Here’s how the incident solar flux changes with time-of-day and latitude. This should not be controversial, since it is just based upon geometry. Even though I only do model calculations at latitudes of 5, 15, 25, 35, 45, 55, 65, 75, and 85 deg. (north and south), the global, 24-hr average incident solar flux is very close to simply 1,370 divided by 4, which is the ratio of the surface areas of a circle and a sphere having the same radius:

If I had done calculations for every 1 deg. of latitude, the model result would have been exceedingly close to 1,370/4.

If I assume the surface layer responding to heating is 0.1 m deep, a global albedo of 0.3, and a broadband IR emissivity of 0.98, and run the model for 46 days, the model reaches very nearly a steady-state energy equilibrium no matter what temperature I initialize it at (say, 100K or 300 K):

Note that even in the deep tropics, the average temperature is only 29 deg. F. At 45 deg. latitude, the temperature averages -11 deg. F. The diurnal temperature variations are very large, partly because the greenhouse effect in nature helps retain surface energy at night, keeping temperatures from falling too fast like it does in the model.

There is no realistic way to remove the very cold bias of the model without including an atmospheric greenhouse effect. If you object that convection has been ignored, that is a surface cooling (not warming) process, so including convection will only make matters worse. The lack of model heat transport out of the tropics, similarly, would only make the model tropical temperatures colder, not warmer, if it was included. The supposed warming caused by atmospheric pressure that some believe is an alternative theory to the GHE would cause (as Willis Eschenbach has pointed out) surface temperatures to rise, making the surface lose more energy to space than it gains from the sun, and there would no longer be energy balance, violating the 1st Law of Thermodynamics. The temperature would simply go back down again to achieve energy balance (we wouldn’t want to violate the 1st Law).

I hope this will help convince some who are still open-minded on this subject that even intense tropical sunshine cannot explain real-world tropical temperatures. The atmospheric greenhouse effect must also be included. The temperature (of anything) is not determined by the rate of energy input (say, the intensity of sunlight, or how fast your car engine burns gas); it is the result of a balance between energy gain and energy loss. The greenhouse effect reduces the rate of energy loss at the surface, thus causing higher temperatures then if it did not exist.

On the Flat Earth Rants of Joe Postma

Tuesday, June 4th, 2019

Willis Eschenbach and I have been defending ourselves on Facebook against Joe Postma’s claims we have “flat Earth” beliefs about the radiative energy budget of the Earth. The guy is obviously passionate, as our discussion ended with expletive-laced insults hurled my way (I suspect Willis decided the discussion wasn’t worth the effort, and withdrew before the fireworks began).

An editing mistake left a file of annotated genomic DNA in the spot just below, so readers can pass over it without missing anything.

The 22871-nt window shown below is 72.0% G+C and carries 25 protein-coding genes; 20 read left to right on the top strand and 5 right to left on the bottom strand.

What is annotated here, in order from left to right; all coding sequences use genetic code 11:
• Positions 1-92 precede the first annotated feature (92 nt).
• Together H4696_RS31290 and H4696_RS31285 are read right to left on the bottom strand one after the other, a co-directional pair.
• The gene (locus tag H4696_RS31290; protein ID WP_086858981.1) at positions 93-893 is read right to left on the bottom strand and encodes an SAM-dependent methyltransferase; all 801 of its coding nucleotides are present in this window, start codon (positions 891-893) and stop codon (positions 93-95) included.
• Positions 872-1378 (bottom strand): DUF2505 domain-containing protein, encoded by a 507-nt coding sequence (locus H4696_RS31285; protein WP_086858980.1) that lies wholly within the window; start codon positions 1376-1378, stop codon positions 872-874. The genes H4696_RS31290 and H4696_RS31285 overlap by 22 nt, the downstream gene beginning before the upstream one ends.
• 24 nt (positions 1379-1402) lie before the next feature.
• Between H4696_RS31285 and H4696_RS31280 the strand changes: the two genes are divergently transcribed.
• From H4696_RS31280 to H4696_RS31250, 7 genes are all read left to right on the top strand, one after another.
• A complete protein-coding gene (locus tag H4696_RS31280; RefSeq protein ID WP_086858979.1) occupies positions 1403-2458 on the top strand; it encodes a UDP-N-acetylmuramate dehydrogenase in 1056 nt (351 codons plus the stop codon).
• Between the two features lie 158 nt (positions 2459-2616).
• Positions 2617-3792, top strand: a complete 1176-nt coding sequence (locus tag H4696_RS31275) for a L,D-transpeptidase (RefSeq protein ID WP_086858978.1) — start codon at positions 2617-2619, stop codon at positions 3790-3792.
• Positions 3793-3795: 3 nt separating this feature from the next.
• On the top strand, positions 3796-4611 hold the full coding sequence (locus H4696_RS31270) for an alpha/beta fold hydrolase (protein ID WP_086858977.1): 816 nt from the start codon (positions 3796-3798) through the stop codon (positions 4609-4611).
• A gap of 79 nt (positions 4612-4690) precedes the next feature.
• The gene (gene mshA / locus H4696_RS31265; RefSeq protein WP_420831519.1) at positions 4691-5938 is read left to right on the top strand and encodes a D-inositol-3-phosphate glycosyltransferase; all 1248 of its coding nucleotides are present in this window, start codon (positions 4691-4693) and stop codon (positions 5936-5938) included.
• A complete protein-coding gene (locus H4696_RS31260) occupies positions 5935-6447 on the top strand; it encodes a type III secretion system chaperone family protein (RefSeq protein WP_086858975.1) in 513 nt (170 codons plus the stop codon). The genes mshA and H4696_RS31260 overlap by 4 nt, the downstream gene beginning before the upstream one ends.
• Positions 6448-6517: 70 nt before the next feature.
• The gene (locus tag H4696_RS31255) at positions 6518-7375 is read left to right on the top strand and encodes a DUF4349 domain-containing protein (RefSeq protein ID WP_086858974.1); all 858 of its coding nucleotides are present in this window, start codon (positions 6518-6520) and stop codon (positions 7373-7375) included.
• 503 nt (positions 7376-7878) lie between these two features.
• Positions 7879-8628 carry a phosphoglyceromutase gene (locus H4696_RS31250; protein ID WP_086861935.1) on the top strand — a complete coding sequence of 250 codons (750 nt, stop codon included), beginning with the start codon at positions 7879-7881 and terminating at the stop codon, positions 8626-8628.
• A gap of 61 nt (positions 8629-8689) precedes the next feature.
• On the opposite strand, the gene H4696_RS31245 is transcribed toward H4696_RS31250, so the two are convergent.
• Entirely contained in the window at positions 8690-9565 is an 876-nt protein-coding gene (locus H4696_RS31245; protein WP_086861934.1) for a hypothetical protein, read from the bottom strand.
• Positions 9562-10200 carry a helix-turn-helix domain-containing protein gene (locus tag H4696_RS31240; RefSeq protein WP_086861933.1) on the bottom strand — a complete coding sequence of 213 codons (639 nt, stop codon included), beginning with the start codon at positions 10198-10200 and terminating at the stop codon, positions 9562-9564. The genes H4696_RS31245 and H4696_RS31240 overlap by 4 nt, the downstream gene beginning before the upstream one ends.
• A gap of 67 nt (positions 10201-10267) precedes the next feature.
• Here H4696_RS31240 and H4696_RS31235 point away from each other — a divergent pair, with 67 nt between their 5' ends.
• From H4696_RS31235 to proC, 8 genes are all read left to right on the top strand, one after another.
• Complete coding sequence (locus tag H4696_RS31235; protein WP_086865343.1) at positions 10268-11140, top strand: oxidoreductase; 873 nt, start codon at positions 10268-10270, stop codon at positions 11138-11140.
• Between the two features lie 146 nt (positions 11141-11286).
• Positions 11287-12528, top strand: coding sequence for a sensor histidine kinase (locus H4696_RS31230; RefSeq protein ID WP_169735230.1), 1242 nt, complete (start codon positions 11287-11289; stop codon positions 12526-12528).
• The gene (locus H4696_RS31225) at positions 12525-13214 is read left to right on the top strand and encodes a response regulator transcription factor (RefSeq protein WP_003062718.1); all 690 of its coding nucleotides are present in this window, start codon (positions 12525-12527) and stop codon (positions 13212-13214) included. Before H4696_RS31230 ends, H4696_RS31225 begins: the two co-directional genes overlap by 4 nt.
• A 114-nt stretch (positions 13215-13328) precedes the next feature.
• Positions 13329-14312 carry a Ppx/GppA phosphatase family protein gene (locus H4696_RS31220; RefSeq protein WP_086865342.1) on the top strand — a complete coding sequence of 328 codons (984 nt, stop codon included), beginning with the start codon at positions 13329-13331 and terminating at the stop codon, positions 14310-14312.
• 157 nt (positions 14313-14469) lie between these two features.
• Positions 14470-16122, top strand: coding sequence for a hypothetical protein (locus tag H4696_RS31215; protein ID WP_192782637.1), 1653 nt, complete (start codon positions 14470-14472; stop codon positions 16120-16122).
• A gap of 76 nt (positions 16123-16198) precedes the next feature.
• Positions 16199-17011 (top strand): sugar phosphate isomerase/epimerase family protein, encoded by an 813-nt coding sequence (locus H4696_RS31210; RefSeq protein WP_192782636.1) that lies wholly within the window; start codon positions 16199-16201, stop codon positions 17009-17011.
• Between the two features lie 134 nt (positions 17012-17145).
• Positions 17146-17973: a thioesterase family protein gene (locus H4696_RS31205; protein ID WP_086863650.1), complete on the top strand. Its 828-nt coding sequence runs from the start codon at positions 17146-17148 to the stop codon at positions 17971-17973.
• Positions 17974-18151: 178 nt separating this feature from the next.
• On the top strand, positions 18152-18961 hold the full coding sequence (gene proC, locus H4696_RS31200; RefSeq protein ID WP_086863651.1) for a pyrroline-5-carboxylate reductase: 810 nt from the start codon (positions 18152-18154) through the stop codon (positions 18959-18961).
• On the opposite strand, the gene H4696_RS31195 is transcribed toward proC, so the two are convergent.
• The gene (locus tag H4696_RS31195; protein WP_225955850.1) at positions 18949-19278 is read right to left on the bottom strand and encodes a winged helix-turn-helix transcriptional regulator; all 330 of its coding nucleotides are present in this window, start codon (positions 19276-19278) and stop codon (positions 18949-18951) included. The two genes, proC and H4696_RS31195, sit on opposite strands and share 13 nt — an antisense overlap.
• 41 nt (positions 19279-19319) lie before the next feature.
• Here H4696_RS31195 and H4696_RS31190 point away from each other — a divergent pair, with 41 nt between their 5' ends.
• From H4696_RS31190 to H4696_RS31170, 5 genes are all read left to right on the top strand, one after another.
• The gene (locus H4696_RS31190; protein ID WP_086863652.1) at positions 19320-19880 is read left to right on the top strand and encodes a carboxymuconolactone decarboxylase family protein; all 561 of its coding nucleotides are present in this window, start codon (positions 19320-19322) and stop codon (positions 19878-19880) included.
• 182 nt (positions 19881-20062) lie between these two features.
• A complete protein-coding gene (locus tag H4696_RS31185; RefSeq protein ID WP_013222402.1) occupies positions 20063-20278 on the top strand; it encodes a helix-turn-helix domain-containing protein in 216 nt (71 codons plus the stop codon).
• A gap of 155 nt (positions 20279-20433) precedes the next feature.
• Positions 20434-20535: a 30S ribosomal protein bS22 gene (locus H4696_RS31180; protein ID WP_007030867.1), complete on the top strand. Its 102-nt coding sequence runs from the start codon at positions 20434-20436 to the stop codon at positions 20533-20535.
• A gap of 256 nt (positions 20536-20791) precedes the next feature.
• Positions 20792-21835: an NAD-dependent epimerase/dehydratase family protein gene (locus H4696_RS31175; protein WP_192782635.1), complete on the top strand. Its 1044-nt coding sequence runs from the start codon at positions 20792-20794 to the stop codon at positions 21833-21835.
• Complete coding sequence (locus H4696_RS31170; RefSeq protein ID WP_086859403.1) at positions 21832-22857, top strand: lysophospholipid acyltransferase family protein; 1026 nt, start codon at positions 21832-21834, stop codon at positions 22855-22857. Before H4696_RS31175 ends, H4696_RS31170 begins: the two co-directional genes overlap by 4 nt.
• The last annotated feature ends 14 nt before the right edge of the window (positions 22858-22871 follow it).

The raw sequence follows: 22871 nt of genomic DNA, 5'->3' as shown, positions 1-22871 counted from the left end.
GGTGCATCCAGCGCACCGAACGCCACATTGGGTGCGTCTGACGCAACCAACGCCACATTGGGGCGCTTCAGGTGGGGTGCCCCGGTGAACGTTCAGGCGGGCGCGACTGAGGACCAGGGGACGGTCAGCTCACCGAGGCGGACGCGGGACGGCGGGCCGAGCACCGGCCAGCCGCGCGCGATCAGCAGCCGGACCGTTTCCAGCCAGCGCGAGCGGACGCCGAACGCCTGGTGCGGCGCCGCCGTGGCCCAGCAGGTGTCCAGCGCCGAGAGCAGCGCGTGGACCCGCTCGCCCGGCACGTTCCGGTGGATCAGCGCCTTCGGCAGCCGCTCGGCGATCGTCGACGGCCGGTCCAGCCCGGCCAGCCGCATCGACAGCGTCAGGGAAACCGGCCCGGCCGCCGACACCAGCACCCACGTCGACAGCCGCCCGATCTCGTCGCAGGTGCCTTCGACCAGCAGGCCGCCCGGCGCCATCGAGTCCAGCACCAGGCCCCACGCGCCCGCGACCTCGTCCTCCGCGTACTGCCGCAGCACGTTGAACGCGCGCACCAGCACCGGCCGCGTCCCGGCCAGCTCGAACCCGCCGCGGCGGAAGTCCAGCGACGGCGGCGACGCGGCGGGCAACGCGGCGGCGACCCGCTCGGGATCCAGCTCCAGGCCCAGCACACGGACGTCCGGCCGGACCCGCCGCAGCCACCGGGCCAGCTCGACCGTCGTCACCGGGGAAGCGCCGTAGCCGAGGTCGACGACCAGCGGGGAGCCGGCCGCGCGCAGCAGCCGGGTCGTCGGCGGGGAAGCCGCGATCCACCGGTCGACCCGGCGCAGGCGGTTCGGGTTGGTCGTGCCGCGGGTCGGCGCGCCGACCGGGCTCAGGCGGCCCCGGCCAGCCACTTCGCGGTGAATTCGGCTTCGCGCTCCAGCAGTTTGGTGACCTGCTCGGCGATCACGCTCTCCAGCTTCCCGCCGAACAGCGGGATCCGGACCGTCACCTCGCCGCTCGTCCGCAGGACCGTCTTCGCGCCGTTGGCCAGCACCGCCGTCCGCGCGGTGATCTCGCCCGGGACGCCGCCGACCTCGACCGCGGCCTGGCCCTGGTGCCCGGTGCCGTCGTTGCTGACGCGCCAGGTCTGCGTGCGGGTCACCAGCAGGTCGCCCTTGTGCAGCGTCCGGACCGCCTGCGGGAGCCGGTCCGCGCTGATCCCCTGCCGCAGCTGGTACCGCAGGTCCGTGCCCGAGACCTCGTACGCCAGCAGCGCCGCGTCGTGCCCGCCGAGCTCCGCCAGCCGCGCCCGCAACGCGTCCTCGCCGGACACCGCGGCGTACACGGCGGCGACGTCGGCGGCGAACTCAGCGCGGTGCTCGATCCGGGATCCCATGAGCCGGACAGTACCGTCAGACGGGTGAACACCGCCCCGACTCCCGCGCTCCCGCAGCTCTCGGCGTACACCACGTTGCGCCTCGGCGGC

Joe advertises himself as an astrophysicist who works at the University of Calgary. I don’t know his level of education, but his claims have considerable influence on others, which is why I am addressing them here. He has numerous writings and Youtube videos on the subject of Earth’s energy budget and greenhouse effect, and the supposed errors the climate research community has made. I get emails and comments on my blog from others who invoke his claims, and so he is difficult to ignore.

Here I want to address just one of his claims (repeated by others, and the basis of his accusation I am a flat-Earther), recently described here, regarding the value of solar flux at the top of the atmosphere that is found in many simplified diagrams of the Earth’s energy budget. I will use the same two graphics used in that article, one from Harvard and one from Penn State:


Joe’s claim (as far as I can tell) is that that the solar flux value (often quoted to be around 342 W/m2) is unrealistic because it is for a flat Earth. But as an astrophysicist, he should recognize the division by 4 (“Fs(1-A)/4” and “S/4”) in the upper-left portion of both figures, which takes the solar constant at the distance of the Earth from the sun (about 1,370 W/m2) and spreads it over the spherical shape of the Earth. Thus, the 342 W/m2 value represents a spherical (not flat) Earth.

Just because someone then draws a diagram using a flat surface representing the Earth doesn’t mean the calculation is for a “flat Earth”.

Next in that article, Joe’s (mistaken) value for the solar constant is then used to compute the resulting Earth-Sun distance implied by us silly climate scientists who believe the solar constant is 342.5 W/m2 (rather than the true value of 1,370 W/m2). He gets twice the true, known value of the Earth-Sun distance, simply because he used a solar flux that was off by a factor of 4.

Now, I find it hard to believe an actual astrophysicist could make such an elementary error. I can ignore Joe’s profane personal insults, but he ends up influencing many people, and then I have to deal with their questions individually. Sometimes it’s better if I can just point them to a blog post, which is why I wrote this.

UPDATE: (June 6, 2019): Joe Postma has posted a YouTube video rebutting my article. If you listen to him from 2:30 to 2:45, Joe refuses to accept that the S=1,370 W/m2 “solar constant” energy that is intercepted by the cross-sectional area of the Earth must then get spread out, over time, over the whole (top-of-atmosphere) surface area of Earth. [This why S gets divided by 4 in global average energy budget diagrams, it’s the difference between the area of a circle and the area of a sphere with the same radius.] I am at a loss for words how he can refuse to accept something that is so obviously true — it’s simple geometry. I stand by everything I have written here.